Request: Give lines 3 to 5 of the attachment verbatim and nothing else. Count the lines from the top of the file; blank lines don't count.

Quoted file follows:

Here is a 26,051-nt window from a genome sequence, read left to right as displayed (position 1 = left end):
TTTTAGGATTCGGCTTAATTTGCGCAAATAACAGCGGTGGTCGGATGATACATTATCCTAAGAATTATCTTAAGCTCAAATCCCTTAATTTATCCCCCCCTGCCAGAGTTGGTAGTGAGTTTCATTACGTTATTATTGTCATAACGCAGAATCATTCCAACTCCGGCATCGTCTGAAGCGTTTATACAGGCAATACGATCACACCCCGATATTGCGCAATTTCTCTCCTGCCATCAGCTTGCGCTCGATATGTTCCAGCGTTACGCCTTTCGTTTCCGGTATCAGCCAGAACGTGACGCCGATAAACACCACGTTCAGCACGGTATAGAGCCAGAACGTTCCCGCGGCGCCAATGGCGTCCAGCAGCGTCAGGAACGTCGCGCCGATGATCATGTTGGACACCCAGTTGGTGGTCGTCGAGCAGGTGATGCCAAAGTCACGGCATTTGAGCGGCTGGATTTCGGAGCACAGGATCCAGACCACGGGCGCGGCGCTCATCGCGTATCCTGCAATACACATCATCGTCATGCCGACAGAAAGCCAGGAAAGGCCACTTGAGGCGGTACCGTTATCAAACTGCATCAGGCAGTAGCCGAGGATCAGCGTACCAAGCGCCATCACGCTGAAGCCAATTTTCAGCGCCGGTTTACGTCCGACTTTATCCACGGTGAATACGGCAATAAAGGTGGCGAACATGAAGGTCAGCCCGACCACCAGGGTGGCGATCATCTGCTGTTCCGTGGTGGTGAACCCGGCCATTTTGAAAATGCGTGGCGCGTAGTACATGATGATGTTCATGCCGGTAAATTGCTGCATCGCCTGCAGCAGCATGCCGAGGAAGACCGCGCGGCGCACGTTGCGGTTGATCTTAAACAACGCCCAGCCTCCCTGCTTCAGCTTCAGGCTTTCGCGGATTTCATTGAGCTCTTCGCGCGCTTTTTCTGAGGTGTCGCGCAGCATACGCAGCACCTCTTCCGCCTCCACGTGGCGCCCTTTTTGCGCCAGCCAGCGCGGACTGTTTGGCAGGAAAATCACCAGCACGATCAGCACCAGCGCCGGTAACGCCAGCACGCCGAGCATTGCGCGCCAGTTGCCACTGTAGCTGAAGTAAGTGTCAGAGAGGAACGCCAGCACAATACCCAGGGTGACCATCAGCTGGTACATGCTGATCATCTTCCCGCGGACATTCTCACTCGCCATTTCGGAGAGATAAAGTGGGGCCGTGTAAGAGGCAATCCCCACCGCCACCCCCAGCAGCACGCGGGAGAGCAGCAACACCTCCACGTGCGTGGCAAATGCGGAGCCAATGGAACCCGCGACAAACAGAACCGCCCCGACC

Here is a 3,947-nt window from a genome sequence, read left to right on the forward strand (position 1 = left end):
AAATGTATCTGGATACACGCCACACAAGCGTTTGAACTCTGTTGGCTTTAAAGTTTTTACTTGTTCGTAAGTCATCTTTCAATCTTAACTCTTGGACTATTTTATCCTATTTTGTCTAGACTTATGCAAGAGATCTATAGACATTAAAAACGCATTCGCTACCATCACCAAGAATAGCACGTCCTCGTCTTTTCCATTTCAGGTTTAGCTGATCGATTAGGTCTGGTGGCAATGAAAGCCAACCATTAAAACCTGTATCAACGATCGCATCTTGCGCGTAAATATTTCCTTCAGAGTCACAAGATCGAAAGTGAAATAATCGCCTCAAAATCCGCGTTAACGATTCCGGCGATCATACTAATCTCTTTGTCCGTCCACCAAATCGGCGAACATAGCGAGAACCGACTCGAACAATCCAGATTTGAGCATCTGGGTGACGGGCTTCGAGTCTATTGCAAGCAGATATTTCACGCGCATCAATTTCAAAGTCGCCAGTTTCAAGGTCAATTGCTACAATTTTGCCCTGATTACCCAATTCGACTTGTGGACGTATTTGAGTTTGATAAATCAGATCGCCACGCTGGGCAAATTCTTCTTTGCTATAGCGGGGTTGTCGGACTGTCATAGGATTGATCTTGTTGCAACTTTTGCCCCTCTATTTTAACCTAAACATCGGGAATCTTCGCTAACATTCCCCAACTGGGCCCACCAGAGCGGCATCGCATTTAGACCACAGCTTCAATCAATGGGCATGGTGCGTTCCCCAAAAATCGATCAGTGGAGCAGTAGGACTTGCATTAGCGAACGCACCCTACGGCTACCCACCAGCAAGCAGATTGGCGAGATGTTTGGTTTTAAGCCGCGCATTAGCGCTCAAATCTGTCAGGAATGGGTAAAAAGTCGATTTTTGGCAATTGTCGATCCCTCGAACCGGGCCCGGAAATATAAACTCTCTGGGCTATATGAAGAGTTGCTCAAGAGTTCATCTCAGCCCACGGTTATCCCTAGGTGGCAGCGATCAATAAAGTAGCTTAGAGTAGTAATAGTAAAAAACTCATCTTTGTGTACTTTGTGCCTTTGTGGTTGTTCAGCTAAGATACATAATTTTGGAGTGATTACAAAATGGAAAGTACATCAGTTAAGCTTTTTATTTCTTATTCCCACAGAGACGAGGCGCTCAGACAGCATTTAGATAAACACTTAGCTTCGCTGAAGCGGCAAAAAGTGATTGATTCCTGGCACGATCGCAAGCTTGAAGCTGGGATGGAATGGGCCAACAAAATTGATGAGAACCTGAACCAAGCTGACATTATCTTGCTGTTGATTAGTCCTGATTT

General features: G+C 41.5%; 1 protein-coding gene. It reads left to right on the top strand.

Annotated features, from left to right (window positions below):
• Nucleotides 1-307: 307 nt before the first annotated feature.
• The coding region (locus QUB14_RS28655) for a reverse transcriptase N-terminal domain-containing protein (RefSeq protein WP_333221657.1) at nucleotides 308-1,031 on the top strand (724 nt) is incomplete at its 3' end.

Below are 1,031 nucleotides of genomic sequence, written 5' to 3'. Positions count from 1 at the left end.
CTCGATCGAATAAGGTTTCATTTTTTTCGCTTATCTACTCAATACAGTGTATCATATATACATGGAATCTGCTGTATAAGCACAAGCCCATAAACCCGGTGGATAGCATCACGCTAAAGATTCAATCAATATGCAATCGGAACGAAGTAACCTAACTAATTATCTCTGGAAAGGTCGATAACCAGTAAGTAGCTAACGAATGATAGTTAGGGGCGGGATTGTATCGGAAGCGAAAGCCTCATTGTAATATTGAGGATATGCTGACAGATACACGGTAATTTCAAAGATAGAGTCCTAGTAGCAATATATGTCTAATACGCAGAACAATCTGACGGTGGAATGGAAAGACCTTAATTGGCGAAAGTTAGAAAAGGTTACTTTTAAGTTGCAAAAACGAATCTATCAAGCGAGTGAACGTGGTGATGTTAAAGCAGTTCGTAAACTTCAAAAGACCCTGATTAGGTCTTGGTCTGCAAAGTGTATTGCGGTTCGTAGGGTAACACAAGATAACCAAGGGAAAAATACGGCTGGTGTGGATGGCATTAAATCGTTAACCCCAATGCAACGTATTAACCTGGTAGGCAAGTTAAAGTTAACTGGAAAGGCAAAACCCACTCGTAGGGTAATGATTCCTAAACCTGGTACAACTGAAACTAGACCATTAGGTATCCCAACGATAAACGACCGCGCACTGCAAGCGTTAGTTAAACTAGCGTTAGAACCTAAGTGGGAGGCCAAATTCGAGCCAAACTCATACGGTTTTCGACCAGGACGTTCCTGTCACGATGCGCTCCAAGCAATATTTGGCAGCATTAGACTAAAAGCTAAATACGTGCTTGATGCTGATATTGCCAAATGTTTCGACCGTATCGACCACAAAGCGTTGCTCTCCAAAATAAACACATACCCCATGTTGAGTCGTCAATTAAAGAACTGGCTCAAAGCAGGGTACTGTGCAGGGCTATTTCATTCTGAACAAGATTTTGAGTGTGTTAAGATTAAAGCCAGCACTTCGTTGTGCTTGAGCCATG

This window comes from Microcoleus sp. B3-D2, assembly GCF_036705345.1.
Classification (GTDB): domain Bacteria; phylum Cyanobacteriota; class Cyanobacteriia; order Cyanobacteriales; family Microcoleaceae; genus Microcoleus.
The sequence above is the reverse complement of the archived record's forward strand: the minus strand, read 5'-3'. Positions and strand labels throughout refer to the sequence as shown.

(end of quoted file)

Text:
Here is a 3,947-nt window from a genome sequence, read left to right on the forward strand (position 1 = left end):
AAATGTATCTGGATACACGCCACACAAGCGTTTGAACTCTGTTGGCTTTAAAGTTTTTACTTGTTCGTAAGTCATCTTTCAATCTTAACTCTTGGACTATTTTATCCTATTTTGTCTAGACTTATGCAAGAGATCTATAGACATTAAAAACGCATTCGCTACCATCACCAAGAATAGCACGTCCTCGTCTTTTCCATTTCAGGTTTAGCTGATCGATTAGGTCTGGTGGCAATGAAAGCCAACCATTAAAACCTGTATCAACGATCGCATCTTGCGCGTAAATATTTCCTTCAGAGTCACAAGATCGAAAGTGAAATAATCGCCTCAAAATCCGCGTTAACGATTCCGGCGATCATACTAATCTCTTTGTCCGTCCACCAAATCGGCGAACATAGCGAGAACCGACTCGAACAATCCAGATTTGAGCATCTGGGTGACGGGCTTCGAGTCTATTGCAAGCAGATATTTCACGCGCATCAATTTCAAAGTCGCCAGTTTCAAGGTCAATTGCTACAATTTTGCCCTGATTACCCAATTCGACTTGTGGACGTATTTGAGTTTGATAAATCAGATCGCCACGCTGGGCAAATTCTTCTTTGCTATAGCGGGGTTGTCGGACTGTCATAGGATTGATCTTGTTGCAACTTTTGCCCCTCTATTTTAACCTAAACATCGGGAATCTTCGCTAACATTCCCCAACTGGGCCCACCAGAGCGGCATCGCATTTAGACCACAGCTTCAATCAATGGGCATGGTGCGTTCCCCAAAAATCGATCAGTGGAGCAGTAGGACTTGCATTAGCGAACGCACCCTACGGCTACCCACCAGCAAGCAGATTGGCGAGATGTTTGGTTTTAAGCCGCGCATTAGCGCTCAAATCTGTCAGGAATGGGTAAAAAGTCGATTTTTGGCAATTGTCGATCCCTCGAACCGGGCCCGGAAATATAAACTCTCTGGGCTATATGAAGAGTTGCTCAAGAGTTCATCTCAGCCCACGGTTATCCCTAGGTGGCAGCGATCAATAAAGTAGCTTAGAGTAGTAATAGTAAAAAACTCATCTTTGTGTACTTTGTGCCTTTGTGGTTGTTCAGCTAAGATACATAATTTTGGAGTGATTACAAAATGGAAAGTACATCAGTTAAGCTTTTTATTTCTTATTCCCACAGAGACGAGGCGCTCAGACAGCATTTAGATAAACACTTAGCTTCGCTGAAGCGGCAAAAAGTGATTGATTCCTGGCACGATCGCAAGCTTGAAGCTGGGATGGAATGGGCCAACAAAATTGATGAGAACCTGAACCAAGCTGACATTATCTTGCTGTTGATTAGTCCTGATTT

General features: G+C 41.5%; 1 protein-coding gene. It reads left to right on the top strand.